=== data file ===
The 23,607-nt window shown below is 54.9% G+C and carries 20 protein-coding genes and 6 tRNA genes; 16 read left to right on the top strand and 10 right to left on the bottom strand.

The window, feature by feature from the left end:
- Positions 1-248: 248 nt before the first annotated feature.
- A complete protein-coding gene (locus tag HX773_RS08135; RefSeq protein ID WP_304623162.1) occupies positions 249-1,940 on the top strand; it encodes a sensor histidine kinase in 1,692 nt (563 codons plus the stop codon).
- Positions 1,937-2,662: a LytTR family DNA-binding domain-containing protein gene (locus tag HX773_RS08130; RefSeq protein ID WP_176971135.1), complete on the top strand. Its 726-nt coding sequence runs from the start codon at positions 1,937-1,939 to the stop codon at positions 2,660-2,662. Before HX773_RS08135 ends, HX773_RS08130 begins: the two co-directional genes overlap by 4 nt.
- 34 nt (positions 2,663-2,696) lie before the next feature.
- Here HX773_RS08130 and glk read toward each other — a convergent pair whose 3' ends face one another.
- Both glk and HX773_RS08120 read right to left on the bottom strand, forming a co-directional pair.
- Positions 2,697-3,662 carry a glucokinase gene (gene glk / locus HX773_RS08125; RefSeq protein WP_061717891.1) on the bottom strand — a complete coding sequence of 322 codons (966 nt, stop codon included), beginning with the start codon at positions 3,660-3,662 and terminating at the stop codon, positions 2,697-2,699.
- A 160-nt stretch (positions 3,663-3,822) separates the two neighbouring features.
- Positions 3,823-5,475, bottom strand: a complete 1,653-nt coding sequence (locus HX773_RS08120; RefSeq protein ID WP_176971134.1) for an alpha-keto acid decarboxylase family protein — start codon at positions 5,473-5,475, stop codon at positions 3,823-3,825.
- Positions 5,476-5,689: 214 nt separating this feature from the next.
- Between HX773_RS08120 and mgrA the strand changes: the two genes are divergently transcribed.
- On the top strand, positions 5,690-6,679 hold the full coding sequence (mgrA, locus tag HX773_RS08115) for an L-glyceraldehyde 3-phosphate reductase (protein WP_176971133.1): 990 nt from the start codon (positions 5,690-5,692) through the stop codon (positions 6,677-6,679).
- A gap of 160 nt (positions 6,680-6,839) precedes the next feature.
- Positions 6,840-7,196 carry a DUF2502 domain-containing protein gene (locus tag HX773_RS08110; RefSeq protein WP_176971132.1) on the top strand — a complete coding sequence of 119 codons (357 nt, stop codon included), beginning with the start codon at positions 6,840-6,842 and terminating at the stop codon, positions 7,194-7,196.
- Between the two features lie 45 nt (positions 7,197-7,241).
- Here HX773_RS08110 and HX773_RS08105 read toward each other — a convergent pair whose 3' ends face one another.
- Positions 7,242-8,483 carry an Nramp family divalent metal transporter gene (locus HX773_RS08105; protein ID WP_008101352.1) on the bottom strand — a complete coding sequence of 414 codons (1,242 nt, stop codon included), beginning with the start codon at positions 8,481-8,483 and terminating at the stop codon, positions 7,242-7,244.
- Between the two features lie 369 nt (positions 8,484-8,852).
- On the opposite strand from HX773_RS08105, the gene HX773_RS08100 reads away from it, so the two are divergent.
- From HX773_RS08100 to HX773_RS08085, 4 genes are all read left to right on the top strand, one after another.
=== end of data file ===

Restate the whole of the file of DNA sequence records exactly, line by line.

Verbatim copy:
The 23,607-nt window shown below is 54.9% G+C and carries 20 protein-coding genes and 6 tRNA genes; 16 read left to right on the top strand and 10 right to left on the bottom strand.

The window, feature by feature from the left end:
- Positions 1-248: 248 nt before the first annotated feature.
- A complete protein-coding gene (locus tag HX773_RS08135; RefSeq protein ID WP_304623162.1) occupies positions 249-1,940 on the top strand; it encodes a sensor histidine kinase in 1,692 nt (563 codons plus the stop codon).
- Positions 1,937-2,662: a LytTR family DNA-binding domain-containing protein gene (locus tag HX773_RS08130; RefSeq protein ID WP_176971135.1), complete on the top strand. Its 726-nt coding sequence runs from the start codon at positions 1,937-1,939 to the stop codon at positions 2,660-2,662. Before HX773_RS08135 ends, HX773_RS08130 begins: the two co-directional genes overlap by 4 nt.
- 34 nt (positions 2,663-2,696) lie before the next feature.
- Here HX773_RS08130 and glk read toward each other — a convergent pair whose 3' ends face one another.
- Both glk and HX773_RS08120 read right to left on the bottom strand, forming a co-directional pair.
- Positions 2,697-3,662 carry a glucokinase gene (gene glk / locus HX773_RS08125; RefSeq protein WP_061717891.1) on the bottom strand — a complete coding sequence of 322 codons (966 nt, stop codon included), beginning with the start codon at positions 3,660-3,662 and terminating at the stop codon, positions 2,697-2,699.
- A 160-nt stretch (positions 3,663-3,822) separates the two neighbouring features.
- Positions 3,823-5,475, bottom strand: a complete 1,653-nt coding sequence (locus HX773_RS08120; RefSeq protein ID WP_176971134.1) for an alpha-keto acid decarboxylase family protein — start codon at positions 5,473-5,475, stop codon at positions 3,823-3,825.
- Positions 5,476-5,689: 214 nt separating this feature from the next.
- Between HX773_RS08120 and mgrA the strand changes: the two genes are divergently transcribed.
- On the top strand, positions 5,690-6,679 hold the full coding sequence (mgrA, locus tag HX773_RS08115) for an L-glyceraldehyde 3-phosphate reductase (protein WP_176971133.1): 990 nt from the start codon (positions 5,690-5,692) through the stop codon (positions 6,677-6,679).
- A gap of 160 nt (positions 6,680-6,839) precedes the next feature.
- Positions 6,840-7,196 carry a DUF2502 domain-containing protein gene (locus tag HX773_RS08110; RefSeq protein WP_176971132.1) on the top strand — a complete coding sequence of 119 codons (357 nt, stop codon included), beginning with the start codon at positions 6,840-6,842 and terminating at the stop codon, positions 7,194-7,196.
- Between the two features lie 45 nt (positions 7,197-7,241).
- Here HX773_RS08110 and HX773_RS08105 read toward each other — a convergent pair whose 3' ends face one another.
- Positions 7,242-8,483 carry an Nramp family divalent metal transporter gene (locus HX773_RS08105; protein ID WP_008101352.1) on the bottom strand — a complete coding sequence of 414 codons (1,242 nt, stop codon included), beginning with the start codon at positions 8,481-8,483 and terminating at the stop codon, positions 7,242-7,244.
- Between the two features lie 369 nt (positions 8,484-8,852).
- On the opposite strand from HX773_RS08105, the gene HX773_RS08100 reads away from it, so the two are divergent.
- From HX773_RS08100 to HX773_RS08085, 4 genes are all read left to right on the top strand, one after another.